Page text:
She laughed. “That don’t sound right like a name.”
“You’re the angel. You should know.” In a moment he found another way to make himself laugh. “Hark the herald Tracy sings. Your number’s up, Mr. Gleason.”
She pulled in her lower lip and closed her eyes. “That V2M some real bad shit.”
He was startled but tried to remain composed.
She shook her head again. “Why you wanna fool with things like that?”
He realized at this moment he would always be on the losing side of his desk with her. “You didn’t tell me what you want from me.”
She smiled. “I come to tell you.” She leaned forward. “I’s here for you, Mr. Gleason.”
He laughed. “Well I can breathe a big sigh of relief then.”
“You never wanna take nothin’ from people.”
He smiled to himself. “I took a million dollars from a guy.”
“What you want outa life anyways?”
His smile took a sarcastic turn. “I’ve always known what I don’t want.”
“But that ain’t wantin’.”
He sighed. “Well it worked for me.”
She laughed. “You jus’ passin’ through, right? No one to worry ’bout lovin’.”
“That’s not true.” He looked defiant.
“I loved my wife and children.” He paused. “I loved friends. I loved Neddy and Gina Sims. I loved people who were like children to me. Todd Wilkins—the best son a man could ever ask for.” He sighed. “I loved Frank. I love my family here.”
She nodded. “You loved that Ethylynn.”
He stared at her in a way that could pin her against a wall. “Yes, I loved Ethylynn.”
She sat resolute. “You gotta ask me for suh’hmm.”
“I want to know who killed Frank and why.”
“Frank a killer.”
He shook his head. “Frank put on the hair-shirt and never took it off. He wore his shame and transgressions out loud. He atoned for fifteen years—more than atoned. He took V2M seriously, not as a cover in self-serving pursuits but as an alternative punishment, a cross to bear.”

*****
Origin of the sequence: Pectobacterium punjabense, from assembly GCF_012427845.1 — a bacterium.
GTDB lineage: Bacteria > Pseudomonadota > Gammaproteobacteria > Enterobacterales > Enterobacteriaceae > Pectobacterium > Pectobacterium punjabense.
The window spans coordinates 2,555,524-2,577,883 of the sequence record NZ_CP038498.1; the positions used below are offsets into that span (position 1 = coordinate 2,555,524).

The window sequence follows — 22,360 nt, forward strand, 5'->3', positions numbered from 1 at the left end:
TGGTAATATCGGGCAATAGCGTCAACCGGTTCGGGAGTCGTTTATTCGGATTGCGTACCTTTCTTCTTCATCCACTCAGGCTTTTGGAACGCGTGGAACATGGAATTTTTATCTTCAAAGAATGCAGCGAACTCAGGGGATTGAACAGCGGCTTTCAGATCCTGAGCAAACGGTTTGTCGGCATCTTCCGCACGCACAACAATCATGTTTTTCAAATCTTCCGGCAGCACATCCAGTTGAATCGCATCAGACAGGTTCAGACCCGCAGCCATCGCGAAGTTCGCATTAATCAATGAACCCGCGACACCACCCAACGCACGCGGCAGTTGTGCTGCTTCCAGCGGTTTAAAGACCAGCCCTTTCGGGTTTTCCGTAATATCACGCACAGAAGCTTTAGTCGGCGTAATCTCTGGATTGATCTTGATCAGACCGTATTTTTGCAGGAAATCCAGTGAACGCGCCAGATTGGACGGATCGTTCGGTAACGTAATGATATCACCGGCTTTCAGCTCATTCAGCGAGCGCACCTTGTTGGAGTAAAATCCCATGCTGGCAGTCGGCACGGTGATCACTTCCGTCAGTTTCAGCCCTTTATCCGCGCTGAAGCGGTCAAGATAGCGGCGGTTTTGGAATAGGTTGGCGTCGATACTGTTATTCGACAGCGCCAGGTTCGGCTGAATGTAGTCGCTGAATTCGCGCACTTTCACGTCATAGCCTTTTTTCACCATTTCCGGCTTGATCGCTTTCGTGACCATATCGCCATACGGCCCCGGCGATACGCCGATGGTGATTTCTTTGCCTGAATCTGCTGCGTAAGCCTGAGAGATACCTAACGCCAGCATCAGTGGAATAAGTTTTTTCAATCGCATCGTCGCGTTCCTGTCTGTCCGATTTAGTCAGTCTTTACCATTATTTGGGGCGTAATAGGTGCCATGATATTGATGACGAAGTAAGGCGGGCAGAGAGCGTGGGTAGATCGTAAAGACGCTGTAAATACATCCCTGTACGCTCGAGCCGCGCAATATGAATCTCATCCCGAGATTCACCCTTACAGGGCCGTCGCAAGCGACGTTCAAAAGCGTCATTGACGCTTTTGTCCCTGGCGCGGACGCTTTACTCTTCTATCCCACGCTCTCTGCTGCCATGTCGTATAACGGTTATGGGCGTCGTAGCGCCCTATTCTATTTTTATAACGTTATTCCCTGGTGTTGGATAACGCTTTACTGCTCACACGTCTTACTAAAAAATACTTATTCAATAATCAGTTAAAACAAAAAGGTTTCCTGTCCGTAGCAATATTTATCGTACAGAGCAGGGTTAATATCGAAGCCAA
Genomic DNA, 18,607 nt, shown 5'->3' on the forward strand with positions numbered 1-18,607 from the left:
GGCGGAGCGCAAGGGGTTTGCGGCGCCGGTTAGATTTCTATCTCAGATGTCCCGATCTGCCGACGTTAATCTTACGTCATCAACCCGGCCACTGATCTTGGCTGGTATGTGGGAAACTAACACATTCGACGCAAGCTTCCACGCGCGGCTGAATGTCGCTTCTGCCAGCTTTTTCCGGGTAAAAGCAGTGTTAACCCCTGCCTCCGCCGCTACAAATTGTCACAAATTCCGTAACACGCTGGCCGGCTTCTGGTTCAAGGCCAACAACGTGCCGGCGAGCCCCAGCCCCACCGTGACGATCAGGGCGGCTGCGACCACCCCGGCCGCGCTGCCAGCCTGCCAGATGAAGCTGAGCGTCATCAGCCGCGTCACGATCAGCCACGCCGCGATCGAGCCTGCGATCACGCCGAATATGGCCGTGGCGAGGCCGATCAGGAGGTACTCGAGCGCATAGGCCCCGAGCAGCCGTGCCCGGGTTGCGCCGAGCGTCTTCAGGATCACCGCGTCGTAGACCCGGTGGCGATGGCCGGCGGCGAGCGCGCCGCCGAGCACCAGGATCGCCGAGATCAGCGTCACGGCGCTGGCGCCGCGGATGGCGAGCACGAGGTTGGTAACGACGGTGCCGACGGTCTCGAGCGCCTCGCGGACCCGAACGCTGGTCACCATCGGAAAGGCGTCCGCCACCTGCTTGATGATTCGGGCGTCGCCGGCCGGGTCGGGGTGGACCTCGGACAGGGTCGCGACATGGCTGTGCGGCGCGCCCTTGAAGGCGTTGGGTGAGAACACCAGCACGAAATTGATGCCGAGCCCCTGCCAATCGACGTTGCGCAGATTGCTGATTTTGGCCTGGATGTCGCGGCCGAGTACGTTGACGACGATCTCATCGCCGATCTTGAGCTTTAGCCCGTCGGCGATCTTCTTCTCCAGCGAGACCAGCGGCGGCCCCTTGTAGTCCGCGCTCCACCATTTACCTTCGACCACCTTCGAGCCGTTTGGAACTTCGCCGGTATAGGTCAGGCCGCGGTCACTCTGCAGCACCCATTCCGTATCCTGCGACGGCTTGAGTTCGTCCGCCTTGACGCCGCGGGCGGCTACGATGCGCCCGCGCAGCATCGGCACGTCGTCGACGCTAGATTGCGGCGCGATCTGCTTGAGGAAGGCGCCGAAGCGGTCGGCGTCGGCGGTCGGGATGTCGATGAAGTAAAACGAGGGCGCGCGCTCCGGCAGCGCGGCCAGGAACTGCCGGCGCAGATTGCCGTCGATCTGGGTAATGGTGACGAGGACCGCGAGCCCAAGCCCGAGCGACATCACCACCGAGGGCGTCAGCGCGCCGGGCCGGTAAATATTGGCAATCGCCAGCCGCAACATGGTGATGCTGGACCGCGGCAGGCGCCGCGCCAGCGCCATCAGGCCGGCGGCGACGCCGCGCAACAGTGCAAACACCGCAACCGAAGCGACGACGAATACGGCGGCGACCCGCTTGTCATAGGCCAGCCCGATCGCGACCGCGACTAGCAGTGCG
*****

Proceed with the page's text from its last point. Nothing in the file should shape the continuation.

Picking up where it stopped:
She laughed. “That sound like Jesus talk right there.”
“Frank talked Jesus talk.”
She shook her head. “You gotta ask. You gotta stop playin’ the role.”
“What role?” he snapped.
She sighed. “You ain’t ever wanna be a real person.”
How did she manage to penetrate this hallowed ground? How did she get to be the one asking questions? “What do you care about my spiritual well-being? What does Tracy Brown care about me?”
Again she shook her head.
And yet he realized she was absolutely right. He was always playing a role—or rather, what she said: playing the role. Alan Gleason the upper-middle-class husband and father, cocksure prick at IFCO, conducting his extramarital affairs in the wide open. Then it was the poor dying man tragically struck down in his semi-prime. Even when he was completely alone in Terry’s Civic he asked himself, Can I do this? Can I do the prodigal cast from the garden and make it work? Make it work, make it work, make it work?
“Wha-chu readin’ all that time you alone?” asked Tracy. “Wha-chu read so important?”
He looked at her, struggling to comprehend.
“Pick one,” she said.
“One a’ them books.”
“What do you know about the books I read?”